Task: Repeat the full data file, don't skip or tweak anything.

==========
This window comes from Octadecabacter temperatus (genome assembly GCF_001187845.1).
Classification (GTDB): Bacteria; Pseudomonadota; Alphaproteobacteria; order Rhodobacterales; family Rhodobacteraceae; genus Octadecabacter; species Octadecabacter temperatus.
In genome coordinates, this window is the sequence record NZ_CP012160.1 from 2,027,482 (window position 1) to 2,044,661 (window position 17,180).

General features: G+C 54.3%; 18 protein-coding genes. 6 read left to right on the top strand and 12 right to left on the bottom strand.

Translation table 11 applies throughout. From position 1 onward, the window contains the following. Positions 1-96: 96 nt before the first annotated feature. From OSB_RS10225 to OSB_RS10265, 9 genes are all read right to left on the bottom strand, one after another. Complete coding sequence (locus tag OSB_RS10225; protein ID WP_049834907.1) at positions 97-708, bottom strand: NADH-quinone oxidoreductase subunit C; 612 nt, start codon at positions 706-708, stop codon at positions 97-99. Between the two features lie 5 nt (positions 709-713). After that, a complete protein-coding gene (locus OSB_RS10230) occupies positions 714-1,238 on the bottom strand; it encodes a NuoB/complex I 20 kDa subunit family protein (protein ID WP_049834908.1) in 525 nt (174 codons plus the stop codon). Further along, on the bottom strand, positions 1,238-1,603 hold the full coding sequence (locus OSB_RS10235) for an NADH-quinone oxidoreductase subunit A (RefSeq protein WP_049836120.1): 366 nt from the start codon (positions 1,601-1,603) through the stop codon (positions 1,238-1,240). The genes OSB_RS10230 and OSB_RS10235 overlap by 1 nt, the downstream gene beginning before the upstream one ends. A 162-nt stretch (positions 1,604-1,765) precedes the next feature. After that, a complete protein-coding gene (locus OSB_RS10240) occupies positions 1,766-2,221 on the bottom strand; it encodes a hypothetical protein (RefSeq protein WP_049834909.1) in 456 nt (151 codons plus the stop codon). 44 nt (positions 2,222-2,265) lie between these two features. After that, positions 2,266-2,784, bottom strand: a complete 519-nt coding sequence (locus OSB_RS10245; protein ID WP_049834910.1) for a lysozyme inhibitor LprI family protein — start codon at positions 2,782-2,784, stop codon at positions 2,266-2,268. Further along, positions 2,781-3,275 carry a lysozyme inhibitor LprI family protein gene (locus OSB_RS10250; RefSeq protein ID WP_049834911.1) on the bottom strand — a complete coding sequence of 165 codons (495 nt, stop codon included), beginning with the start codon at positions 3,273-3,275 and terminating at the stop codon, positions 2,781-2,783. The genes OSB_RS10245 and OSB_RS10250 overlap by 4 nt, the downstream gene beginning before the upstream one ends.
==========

This window comes from Octadecabacter temperatus (genome assembly GCF_001187845.1).
Classification (GTDB): Bacteria; Pseudomonadota; Alphaproteobacteria; order Rhodobacterales; family Rhodobacteraceae; genus Octadecabacter; species Octadecabacter temperatus.
In genome coordinates, this window is the sequence record NZ_CP012160.1 from 2,027,482 (window position 1) to 2,044,661 (window position 17,180).

General features: G+C 54.3%; 18 protein-coding genes. 6 read left to right on the top strand and 12 right to left on the bottom strand.

Translation table 11 applies throughout. From position 1 onward, the window contains the following. Positions 1-96: 96 nt before the first annotated feature. From OSB_RS10225 to OSB_RS10265, 9 genes are all read right to left on the bottom strand, one after another. Complete coding sequence (locus tag OSB_RS10225; protein ID WP_049834907.1) at positions 97-708, bottom strand: NADH-quinone oxidoreductase subunit C; 612 nt, start codon at positions 706-708, stop codon at positions 97-99. Between the two features lie 5 nt (positions 709-713). After that, a complete protein-coding gene (locus OSB_RS10230) occupies positions 714-1,238 on the bottom strand; it encodes a NuoB/complex I 20 kDa subunit family protein (protein ID WP_049834908.1) in 525 nt (174 codons plus the stop codon). Further along, on the bottom strand, positions 1,238-1,603 hold the full coding sequence (locus OSB_RS10235) for an NADH-quinone oxidoreductase subunit A (RefSeq protein WP_049836120.1): 366 nt from the start codon (positions 1,601-1,603) through the stop codon (positions 1,238-1,240). The genes OSB_RS10230 and OSB_RS10235 overlap by 1 nt, the downstream gene beginning before the upstream one ends. A 162-nt stretch (positions 1,604-1,765) precedes the next feature. After that, a complete protein-coding gene (locus OSB_RS10240) occupies positions 1,766-2,221 on the bottom strand; it encodes a hypothetical protein (RefSeq protein WP_049834909.1) in 456 nt (151 codons plus the stop codon). 44 nt (positions 2,222-2,265) lie between these two features. After that, positions 2,266-2,784, bottom strand: a complete 519-nt coding sequence (locus OSB_RS10245; protein ID WP_049834910.1) for a lysozyme inhibitor LprI family protein — start codon at positions 2,782-2,784, stop codon at positions 2,266-2,268. Further along, positions 2,781-3,275 carry a lysozyme inhibitor LprI family protein gene (locus OSB_RS10250; RefSeq protein ID WP_049834911.1) on the bottom strand — a complete coding sequence of 165 codons (495 nt, stop codon included), beginning with the start codon at positions 3,273-3,275 and terminating at the stop codon, positions 2,781-2,783. The genes OSB_RS10245 and OSB_RS10250 overlap by 4 nt, the downstream gene beginning before the upstream one ends.